# Reading Electrical Current with a Meter

As you may know, fire alarm control equipment has current ratings and limitations.  For example, an addressable relay module from Notifier (FRM-1) has the following current limitations:

3 Amps @ 30 VDC Resistive Non-Coded
2 Amps @ 30 VDC Resistive Coded
.9 Amps @ 125 VAC Resistive Non Coded

This is letting us know that if we need to switch a 30 volt DC (Direct Current) circuit through this relay, we must be below 3 amps (for Non-Coded) and 2 amps for (Coded).

There are two ways to find out if we are below this number.

#1) Read the data sheets and instruction manuals of the equipment that is being powered by this circuit.  These informational sheets should have the current load numbers for your use.  Add this number up by the quantity of equipment to be powered and you should have a number close to reality.  I do not recommend this as you may end up calculating a number lower than actuality therefor jeopardizing the fire alarm relay.

#2) With the proper use of a Multi Meter we can get an exact current reading from any circuit (as long as it is energized).  Now keep in mind that Multi Meters have limitations on the current that can read as well.  For example the Multi Meter we are using for this example has a 10 A fused limit for reading AC/DC current. Read below to find out how to set your Multi Meter up for reading current.

Before we continue please know the difference between a series circuit and a parallel circuit.  In order to measure the load or current of a fire alarm circuit, we must place the Multi Meter test leads in SERIES with the circuit to be read.  This is very important as it is impossible to do otherwise.  Also note that you will need to move the positive test lead to the Amp test lead port as shown in the pictures below:

This picture shows the Fluke 117 Multi Meter with the test leads in the normal position to meter for voltage, resistance, capacitance, etc.

This pictures shows the Fluke 117 Multi Meter with the positive test lead moved over to the Amp port.  This is mandatory when checking a fire alarm circuit for current.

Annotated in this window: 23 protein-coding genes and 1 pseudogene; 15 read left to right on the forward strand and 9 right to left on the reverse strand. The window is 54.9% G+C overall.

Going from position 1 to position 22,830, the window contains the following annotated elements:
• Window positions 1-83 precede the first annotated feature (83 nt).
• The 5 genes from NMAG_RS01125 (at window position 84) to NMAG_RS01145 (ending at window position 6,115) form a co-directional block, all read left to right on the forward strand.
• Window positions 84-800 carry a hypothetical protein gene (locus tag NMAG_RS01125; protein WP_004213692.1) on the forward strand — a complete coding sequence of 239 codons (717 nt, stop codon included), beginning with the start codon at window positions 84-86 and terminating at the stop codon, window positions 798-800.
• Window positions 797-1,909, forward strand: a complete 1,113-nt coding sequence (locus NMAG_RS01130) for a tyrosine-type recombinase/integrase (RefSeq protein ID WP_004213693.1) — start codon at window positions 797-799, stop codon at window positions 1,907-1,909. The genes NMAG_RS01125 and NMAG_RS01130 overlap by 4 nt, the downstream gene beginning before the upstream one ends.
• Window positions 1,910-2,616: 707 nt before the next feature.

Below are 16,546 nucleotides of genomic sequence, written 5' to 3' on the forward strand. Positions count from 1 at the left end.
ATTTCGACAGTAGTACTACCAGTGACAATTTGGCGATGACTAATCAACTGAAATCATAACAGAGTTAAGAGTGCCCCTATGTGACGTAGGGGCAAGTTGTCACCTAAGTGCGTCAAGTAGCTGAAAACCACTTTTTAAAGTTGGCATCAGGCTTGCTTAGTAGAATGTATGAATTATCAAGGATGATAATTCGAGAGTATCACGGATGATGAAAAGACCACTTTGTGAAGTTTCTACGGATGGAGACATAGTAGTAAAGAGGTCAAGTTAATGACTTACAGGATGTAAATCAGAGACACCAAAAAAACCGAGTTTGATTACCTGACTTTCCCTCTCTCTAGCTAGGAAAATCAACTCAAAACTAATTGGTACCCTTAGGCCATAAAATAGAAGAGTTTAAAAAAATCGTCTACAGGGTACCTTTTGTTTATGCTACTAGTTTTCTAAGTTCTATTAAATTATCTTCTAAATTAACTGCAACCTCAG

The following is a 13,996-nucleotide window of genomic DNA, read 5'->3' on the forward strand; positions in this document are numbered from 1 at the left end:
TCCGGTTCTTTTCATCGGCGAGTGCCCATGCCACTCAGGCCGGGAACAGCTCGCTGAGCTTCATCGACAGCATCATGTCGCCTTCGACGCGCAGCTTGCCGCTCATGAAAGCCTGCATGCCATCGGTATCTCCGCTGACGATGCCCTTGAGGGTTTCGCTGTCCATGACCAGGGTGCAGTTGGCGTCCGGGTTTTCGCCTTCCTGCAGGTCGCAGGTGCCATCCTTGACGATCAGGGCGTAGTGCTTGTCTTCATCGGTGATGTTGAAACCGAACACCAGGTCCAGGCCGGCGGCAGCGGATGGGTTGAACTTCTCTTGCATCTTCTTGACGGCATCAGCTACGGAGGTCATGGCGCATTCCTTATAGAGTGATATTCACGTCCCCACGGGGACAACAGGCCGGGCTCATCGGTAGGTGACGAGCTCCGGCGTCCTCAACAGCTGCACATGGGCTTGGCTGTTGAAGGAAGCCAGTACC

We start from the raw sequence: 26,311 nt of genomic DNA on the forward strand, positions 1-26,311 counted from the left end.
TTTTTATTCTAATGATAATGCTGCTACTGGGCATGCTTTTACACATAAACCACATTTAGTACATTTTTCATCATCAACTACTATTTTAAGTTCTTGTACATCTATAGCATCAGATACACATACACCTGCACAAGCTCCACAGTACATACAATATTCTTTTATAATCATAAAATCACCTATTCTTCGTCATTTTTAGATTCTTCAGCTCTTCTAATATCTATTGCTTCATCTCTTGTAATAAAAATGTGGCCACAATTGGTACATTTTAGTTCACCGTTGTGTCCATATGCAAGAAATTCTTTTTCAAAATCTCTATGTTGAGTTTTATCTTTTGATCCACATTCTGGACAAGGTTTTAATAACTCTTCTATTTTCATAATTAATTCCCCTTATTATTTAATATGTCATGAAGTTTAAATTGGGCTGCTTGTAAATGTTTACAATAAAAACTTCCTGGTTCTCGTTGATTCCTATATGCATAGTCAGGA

Now as we stated above you need to place the Multi Meter test leads in series with the circuit being read. For example:  If you have a relay with one leg landed on the C (Common) terminal and the other leg landed on the NC (Normally Closed) terminal your circuit is complete and the equipment being controlled should be functional.  If you pull the wire leg off of the Common terminal, the equipment should stop.

Before we connect the Multi Meter to the circuit we need to insure we have the meter on the correct setting. Be aware if you are reading an AC or DC circuit and select the appropriate setting as noted in our previous article discussing Multi Meter basics.

Now with the wire disconnected from the Common terminal, land your negative (black) test lead on the Multi Meter to that same terminal on the relay.  Now we need to complete the circuit to get an accurate current reading.  Land the positive (red) test lead on the multi meter to the wire leg you disconnected from the Common terminal.  If done correctly the equipment should power back up and your Multi Meter will display the total current of that circuit.

Below are a couple of pictures showing how the Multi Meter test leads should be connected to the circuit to properly read for current.  Please note that the circuit used in these pictures is an SLC connected to a Notifier NFS2-3030 branching off to five FCM-1 addressable control modules.

 SLC Connection on Terminal Strip

 SLC On Terminal Strip with Negative Conductor Disconnected for Current Reading

 Meter probes to make continuity between terminal and disconnected wire

If this is not something you feel comfortable with, then Fluke has you covered.  Below is a picture of a current reading clamp that they make for their Multi Meters.  All you need to do is plug it into your Fluke Multi Meter and clamp the spring loaded clamp around one leg of the circuit.  This way you do not need to disconnect any live circuits.

Also note that relays are not the only application where you might need to take a current reading on fire alarm circuits.  Other example applications may include NAC (Notification Appliance Circuits), Door Holder circuits, Magnetic Door Locks, etc.  Always remember that you need to verify that you are not over-loading the circuit based on the limitation set forth in the data sheets and instructions manuals.

This concept is no different that your house.  If you plug too many electronics into electrical outlets on one 120 VAC circuit then you are going to pop the breaker.  These limitations are put in place for the protection of the equipment as well as your personal safety.

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